New Year, Same School?

Greta Yauch and Zoe Noonan

Welcome sign in YHS hallway

As the first quarter ends, many students continue to recognize differences in the school compared to last year. As many returning students, faculty, and administration agree, last year was tumultuous. It was the first year entirely in-person, with COVID still controlling many aspects of school life. Many students became frustrated with the previous administration and were ready forchange. YHS has a new administration: Amanda Suttie and Michael Bennett are now Co-principals, and Liza Mockeridge is starting her first year at YHS as Assistant Principal. Along with this change in administration comes a few notable differences in the workings of the school.

Students may have recognized differences in how the school operates compared to last year. PIE is now only held twice a week (on Tuesdays and Thursdays), and teachers must directly request students in order to change their PIE time location. Lunch is another area that has experienced changes. Students are unable to leave lunch partway and must eat in the cafeteria. These differences have come as a surprise to some students. Senior Madigan Murphy expresses, “Sometimes I find it difficult to meet with teachers during PIE time this year because we only have two a week. In past years we had three and that gave both us and the teachers more flexibility especially if we were requested to go to a PIE time but also had a test to prepare for in another class.” But these changes are necessary in the eyes of the administration. Michael Bennett, one of the co-principals at YHS, explains, “our top priority is safety and keeping track of students in the building. That was not being done as effectively last year.”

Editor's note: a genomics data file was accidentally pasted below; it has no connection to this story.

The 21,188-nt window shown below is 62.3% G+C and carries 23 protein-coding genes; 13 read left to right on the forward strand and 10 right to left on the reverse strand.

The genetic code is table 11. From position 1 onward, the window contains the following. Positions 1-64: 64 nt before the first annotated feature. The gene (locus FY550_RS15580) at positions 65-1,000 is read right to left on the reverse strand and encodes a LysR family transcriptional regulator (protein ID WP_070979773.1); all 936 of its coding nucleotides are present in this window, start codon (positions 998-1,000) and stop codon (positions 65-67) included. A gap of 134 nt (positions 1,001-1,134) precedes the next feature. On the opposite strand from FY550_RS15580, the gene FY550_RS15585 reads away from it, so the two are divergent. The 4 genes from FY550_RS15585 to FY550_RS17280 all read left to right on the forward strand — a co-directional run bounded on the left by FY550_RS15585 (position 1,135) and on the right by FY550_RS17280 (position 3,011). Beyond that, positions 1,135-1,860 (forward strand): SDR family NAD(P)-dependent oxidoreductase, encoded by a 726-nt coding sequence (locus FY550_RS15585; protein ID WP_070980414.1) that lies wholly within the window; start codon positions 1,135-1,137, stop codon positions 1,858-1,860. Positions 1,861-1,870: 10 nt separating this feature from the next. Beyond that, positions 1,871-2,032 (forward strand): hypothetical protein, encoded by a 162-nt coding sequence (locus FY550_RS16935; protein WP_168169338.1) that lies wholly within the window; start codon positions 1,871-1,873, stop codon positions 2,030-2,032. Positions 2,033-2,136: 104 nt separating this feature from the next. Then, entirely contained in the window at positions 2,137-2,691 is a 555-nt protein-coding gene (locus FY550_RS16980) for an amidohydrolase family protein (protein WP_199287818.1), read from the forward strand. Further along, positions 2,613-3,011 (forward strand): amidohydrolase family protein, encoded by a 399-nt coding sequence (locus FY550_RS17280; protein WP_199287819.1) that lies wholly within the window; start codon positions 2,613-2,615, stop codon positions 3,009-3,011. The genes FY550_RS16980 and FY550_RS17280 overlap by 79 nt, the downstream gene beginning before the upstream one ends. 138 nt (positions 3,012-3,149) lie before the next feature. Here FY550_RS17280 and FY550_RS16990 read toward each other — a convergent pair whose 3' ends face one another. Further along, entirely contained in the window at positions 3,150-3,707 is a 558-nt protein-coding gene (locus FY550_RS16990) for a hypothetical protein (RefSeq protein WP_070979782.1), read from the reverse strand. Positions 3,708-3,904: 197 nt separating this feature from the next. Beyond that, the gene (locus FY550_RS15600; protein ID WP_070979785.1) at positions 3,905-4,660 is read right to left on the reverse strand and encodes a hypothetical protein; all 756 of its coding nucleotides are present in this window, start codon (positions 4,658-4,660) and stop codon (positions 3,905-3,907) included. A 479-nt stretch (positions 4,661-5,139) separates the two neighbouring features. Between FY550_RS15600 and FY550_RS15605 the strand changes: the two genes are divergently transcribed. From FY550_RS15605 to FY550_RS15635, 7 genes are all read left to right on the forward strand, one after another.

The administration also emphasized that these changes are not new like students may perceive. These are rules implemented before COVID and were not applied as strictly in the past few years, only due to the changes caused by the pandemic. This disconnect seems to come from the differences between students’ and administrations’ views of the policies. For students, they seem sudden and unexpected, while for the administration, they are a necessary reinstatement of previous policies.

Notably, while the purpose of these rules is to keep students safe, the administration does believe there is room for changes. They also stressed the importance of student engagement. “We want students to be involved in school,” Bennett explains. “We want students to feel excited to be here.” There are productive ways for students to voice their opinions or concerns regarding the school. Communication and engagement between the administration and students is key to making the school operate smoothly.

The administration also emphasized the importance of the Pride period in building community at York High School. “Pride is something unique to York High School that helps make students closer together,” shares Suttie, the other YHS co-principal. “By having Pride three times a week,” she explains, “it’s easier for peers to make deeper connections at school.” This year’s emphasis on Pride period is a way to create a more interconnected community in which students develop relationships with each other and their teachers. However, the administration does recognize the importance of the PIE period for many students.

While students and administration may not always agree on the best rules (at any school), all can recognize the importance of school safety and the value of engaging within the school. The administration encourages students who have suggestions and want a voice in their school to engage. Bennett also emphasizes that his favorite part of his job is connecting with students whether by saying hello in the hallways or having complicated discussions. “Before I was a principal, I was a teacher… engaging with students is still my favorite part of my job,” Bennett reiterates. As this next quarter begins, the future looks bright for YHS. Connect with the school, and don’t be afraid to email Mr. Bennett, Ms. Suttie, or Ms. Mockeridge.